As per Sheikh A. S. Farsy (page 24), these dignitaries “responded in sharp and stern words. The longest reply was from Sayyidinal Husayn.”

On receiving these replies, Muawiya instructed his governor, once more, to put “severe pressure on them to make them comply. The governor did so, but with no success,” says Sheikh A. S. Farsy (page 24). He, therefore, advised Muawiya to go to Medina to meet them personally.

Muawiya went to Medina and “after resting, he met secretly with each one of them separately, so that they should not give him one reply unanimously,” says Sheikh A. S. Farsy (page 25). The first one he talked to was Imam Husayn a. s. “He told him, ‘My son! Do not create division in the community of your grandfather. Every one is satisfied that Yazid should succeed me as the Caliph. There are no opponents to this except you and those whom you lead. They have told me that as soon as you have agreed, they, too, will be satisfied.’ He (Imam Husayn) replied, ‘Bring them here and let them say so in my presence. For I do not believe that they have really told you so. However, if they truly reiterate what they have told you I, too, will, comply, but I’m certain that they will not concur.’ Muawiya retorted: ‘Fine, you can go, but do not disclose to any one any thing that transpired in the course of our conversation.” This is what Sheikh A. S. Farsy has recorded in his book on page 25.

After Imam Husayn a. s., Muawiya called Abdullah bin Zubair, and then Abdullah bin Umar bin al Khattab. They, too, gave the same reply as that of Imam Husayn a. s. - “verbatim”. Here, Sheikh A. S. Farsy, adds (page 25-26), Muawiya sent for Abdul Rahman bin Abi Bakrinis Sidiqq. They had an intensively bitter exchange of words. As they both were of the same age, their exchange of words was at par with each other, with anger.”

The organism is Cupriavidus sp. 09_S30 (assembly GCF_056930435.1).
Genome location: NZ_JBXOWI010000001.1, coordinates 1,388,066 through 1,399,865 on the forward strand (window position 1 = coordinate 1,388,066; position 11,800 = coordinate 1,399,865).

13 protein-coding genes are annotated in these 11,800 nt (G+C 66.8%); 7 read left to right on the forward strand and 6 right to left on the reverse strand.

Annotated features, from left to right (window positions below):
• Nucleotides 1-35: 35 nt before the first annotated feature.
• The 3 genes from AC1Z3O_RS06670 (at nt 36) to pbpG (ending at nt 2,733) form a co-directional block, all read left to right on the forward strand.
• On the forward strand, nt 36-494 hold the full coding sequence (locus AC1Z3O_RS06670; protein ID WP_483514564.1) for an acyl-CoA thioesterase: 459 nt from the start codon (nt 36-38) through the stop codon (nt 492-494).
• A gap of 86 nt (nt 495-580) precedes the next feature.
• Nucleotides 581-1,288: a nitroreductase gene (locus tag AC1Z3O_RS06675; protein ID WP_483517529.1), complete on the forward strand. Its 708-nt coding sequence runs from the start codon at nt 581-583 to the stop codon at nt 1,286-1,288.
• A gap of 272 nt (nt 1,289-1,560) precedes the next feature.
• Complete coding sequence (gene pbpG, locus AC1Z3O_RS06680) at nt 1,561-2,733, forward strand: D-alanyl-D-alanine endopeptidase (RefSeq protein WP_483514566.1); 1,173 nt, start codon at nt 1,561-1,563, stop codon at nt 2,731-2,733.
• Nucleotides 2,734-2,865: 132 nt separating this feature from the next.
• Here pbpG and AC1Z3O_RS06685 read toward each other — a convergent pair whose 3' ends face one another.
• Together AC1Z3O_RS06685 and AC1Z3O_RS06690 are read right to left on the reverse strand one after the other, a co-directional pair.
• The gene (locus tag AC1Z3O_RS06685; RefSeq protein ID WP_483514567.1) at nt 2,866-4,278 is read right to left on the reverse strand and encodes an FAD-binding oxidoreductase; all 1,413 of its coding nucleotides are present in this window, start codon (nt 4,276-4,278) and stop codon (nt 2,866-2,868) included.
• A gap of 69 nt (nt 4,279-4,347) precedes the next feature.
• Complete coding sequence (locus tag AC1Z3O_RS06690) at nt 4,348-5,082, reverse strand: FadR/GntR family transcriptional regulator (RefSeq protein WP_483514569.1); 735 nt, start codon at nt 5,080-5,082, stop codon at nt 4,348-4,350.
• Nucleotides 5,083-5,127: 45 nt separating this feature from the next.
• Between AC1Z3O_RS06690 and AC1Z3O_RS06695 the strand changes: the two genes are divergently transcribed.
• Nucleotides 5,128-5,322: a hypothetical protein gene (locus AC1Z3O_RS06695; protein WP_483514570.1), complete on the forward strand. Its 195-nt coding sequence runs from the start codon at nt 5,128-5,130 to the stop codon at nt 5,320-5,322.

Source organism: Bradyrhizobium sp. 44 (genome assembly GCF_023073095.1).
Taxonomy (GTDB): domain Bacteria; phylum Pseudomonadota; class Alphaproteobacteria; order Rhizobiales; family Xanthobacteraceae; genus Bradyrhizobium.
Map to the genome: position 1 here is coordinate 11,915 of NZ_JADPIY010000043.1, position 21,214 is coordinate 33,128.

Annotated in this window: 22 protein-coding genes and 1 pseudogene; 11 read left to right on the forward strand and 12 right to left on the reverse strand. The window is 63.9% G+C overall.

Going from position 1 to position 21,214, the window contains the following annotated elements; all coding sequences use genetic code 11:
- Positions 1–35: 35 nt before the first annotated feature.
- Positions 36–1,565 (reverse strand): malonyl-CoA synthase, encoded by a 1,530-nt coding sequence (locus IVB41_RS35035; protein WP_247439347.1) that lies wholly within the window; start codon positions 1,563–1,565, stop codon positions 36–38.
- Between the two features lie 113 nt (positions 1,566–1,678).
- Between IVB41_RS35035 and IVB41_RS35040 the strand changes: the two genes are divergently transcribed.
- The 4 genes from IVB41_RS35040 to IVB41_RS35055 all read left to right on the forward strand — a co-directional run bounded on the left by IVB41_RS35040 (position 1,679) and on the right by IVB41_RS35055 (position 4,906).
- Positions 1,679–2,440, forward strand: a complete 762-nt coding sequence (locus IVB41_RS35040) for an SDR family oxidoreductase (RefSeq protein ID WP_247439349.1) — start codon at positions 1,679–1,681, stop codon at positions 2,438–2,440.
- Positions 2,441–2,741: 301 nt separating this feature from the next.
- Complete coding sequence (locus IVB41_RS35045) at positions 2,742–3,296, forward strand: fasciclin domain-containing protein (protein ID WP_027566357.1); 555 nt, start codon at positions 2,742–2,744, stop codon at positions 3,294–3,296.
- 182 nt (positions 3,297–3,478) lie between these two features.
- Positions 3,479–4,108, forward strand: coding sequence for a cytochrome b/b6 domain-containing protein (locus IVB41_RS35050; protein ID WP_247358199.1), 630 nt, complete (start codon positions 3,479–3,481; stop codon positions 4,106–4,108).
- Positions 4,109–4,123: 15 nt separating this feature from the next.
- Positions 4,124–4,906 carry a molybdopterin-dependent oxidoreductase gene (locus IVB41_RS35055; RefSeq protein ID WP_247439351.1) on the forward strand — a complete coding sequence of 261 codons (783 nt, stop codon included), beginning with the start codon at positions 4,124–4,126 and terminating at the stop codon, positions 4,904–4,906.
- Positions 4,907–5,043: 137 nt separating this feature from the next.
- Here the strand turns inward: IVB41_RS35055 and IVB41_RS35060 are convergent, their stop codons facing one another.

After that, Muawiya had to change his strategy. “On the next day,” says Sheikh A. S. Farsy (page 26), “he called for Sayyidinal Husayn and Abdullah bin Abbas.” After inquiring about “them and their families, he began to praise his son, Yazid, attributing to him qualities that he had, and ones that he did not have. Having done so, he told them, ‘For this reason he deserves to become the Caliph of Muslims…’” Sheikh A. S. Farsy says on page 26 that, Imam Husayn retorted by describing Yazid’s viciousness and then added, “Do not add more sins to what you have already accumulated for yourself. Enough is enough. You are violating Islamic values and Muslims’ rights. by imposing on them your whims.”

When this strategy also failed, Muawiya ordered that all the three dignitaries be presented to him: they being Abdur Rahman bin Aby Bakr, Abdullah bin Umar and Abdullah bin Zubair. (See Sheikh A.S. Farsy, page 27). “He welcomed them collectively, and then told them, ‘This issue of Yazid’s succession is the choice of Allah and acceptable to all except you three. Be careful not to cause a calamity. Or else, you will incur both Allah’s and my wrath…’ All of them contradicted him… He decided to talk in confidence with Adur Rahman bin Abi Bakr. On hearing this talk about Yazid’s succession, Abdur Rahman said: ‘We don’t want that to happen. And if you implement your decision by force, we shall re-enact the first battle fought by the Muslims, you and those who share your views being on the side of polytheists, the way your father was then.’” So saying, Abdur Rahman walked out.